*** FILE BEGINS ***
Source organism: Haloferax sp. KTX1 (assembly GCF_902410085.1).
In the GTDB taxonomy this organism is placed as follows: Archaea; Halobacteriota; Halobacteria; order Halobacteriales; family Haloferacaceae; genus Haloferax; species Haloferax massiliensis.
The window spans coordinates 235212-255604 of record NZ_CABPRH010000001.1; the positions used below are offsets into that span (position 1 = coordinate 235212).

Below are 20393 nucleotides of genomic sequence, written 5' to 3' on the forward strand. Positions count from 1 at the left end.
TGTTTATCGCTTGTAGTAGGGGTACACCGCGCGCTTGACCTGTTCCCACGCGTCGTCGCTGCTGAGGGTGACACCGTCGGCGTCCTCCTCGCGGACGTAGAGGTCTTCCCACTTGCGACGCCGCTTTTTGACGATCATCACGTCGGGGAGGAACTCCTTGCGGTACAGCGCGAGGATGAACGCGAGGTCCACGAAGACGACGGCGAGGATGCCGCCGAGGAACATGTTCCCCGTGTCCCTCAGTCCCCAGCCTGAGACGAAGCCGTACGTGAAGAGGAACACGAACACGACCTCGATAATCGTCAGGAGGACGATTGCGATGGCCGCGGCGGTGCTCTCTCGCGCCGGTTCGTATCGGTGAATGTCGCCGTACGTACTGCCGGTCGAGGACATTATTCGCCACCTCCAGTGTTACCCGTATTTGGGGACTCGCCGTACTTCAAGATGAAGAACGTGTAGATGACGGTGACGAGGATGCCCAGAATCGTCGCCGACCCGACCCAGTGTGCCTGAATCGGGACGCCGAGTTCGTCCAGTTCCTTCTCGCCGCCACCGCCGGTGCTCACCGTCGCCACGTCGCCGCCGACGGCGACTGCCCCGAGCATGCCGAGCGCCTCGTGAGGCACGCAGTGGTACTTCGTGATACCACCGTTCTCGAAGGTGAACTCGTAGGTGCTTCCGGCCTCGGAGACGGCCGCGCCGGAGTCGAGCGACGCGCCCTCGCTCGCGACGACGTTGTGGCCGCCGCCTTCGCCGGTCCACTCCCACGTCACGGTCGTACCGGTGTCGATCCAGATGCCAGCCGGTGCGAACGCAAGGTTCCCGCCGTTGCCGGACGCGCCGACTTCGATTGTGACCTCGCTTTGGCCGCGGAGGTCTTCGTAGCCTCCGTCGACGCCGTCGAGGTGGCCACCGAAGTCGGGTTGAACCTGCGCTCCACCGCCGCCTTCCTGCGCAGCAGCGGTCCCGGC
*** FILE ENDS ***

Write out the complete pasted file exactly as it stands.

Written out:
Source organism: Haloferax sp. KTX1 (assembly GCF_902410085.1).
In the GTDB taxonomy this organism is placed as follows: Archaea; Halobacteriota; Halobacteria; order Halobacteriales; family Haloferacaceae; genus Haloferax; species Haloferax massiliensis.
The window spans coordinates 235212-255604 of record NZ_CABPRH010000001.1; the positions used below are offsets into that span (position 1 = coordinate 235212).

Below are 20393 nucleotides of genomic sequence, written 5' to 3' on the forward strand. Positions count from 1 at the left end.
TGTTTATCGCTTGTAGTAGGGGTACACCGCGCGCTTGACCTGTTCCCACGCGTCGTCGCTGCTGAGGGTGACACCGTCGGCGTCCTCCTCGCGGACGTAGAGGTCTTCCCACTTGCGACGCCGCTTTTTGACGATCATCACGTCGGGGAGGAACTCCTTGCGGTACAGCGCGAGGATGAACGCGAGGTCCACGAAGACGACGGCGAGGATGCCGCCGAGGAACATGTTCCCCGTGTCCCTCAGTCCCCAGCCTGAGACGAAGCCGTACGTGAAGAGGAACACGAACACGACCTCGATAATCGTCAGGAGGACGATTGCGATGGCCGCGGCGGTGCTCTCTCGCGCCGGTTCGTATCGGTGAATGTCGCCGTACGTACTGCCGGTCGAGGACATTATTCGCCACCTCCAGTGTTACCCGTATTTGGGGACTCGCCGTACTTCAAGATGAAGAACGTGTAGATGACGGTGACGAGGATGCCCAGAATCGTCGCCGACCCGACCCAGTGTGCCTGAATCGGGACGCCGAGTTCGTCCAGTTCCTTCTCGCCGCCACCGCCGGTGCTCACCGTCGCCACGTCGCCGCCGACGGCGACTGCCCCGAGCATGCCGAGCGCCTCGTGAGGCACGCAGTGGTACTTCGTGATACCACCGTTCTCGAAGGTGAACTCGTAGGTGCTTCCGGCCTCGGAGACGGCCGCGCCGGAGTCGAGCGACGCGCCCTCGCTCGCGACGACGTTGTGGCCGCCGCCTTCGCCGGTCCACTCCCACGTCACGGTCGTACCGGTGTCGATCCAGATGCCAGCCGGTGCGAACGCAAGGTTCCCGCCGTTGCCGGACGCGCCGACTTCGATTGTGACCTCGCTTTGGCCGCGGAGGTCTTCGTAGCCTCCGTCGACGCCGTCGAGGTGGCCACCGAAGTCGGGTTGAACCTGCGCTCCACCGCCGCCTTCCTGCGCAGCAGCGGTCCCGGC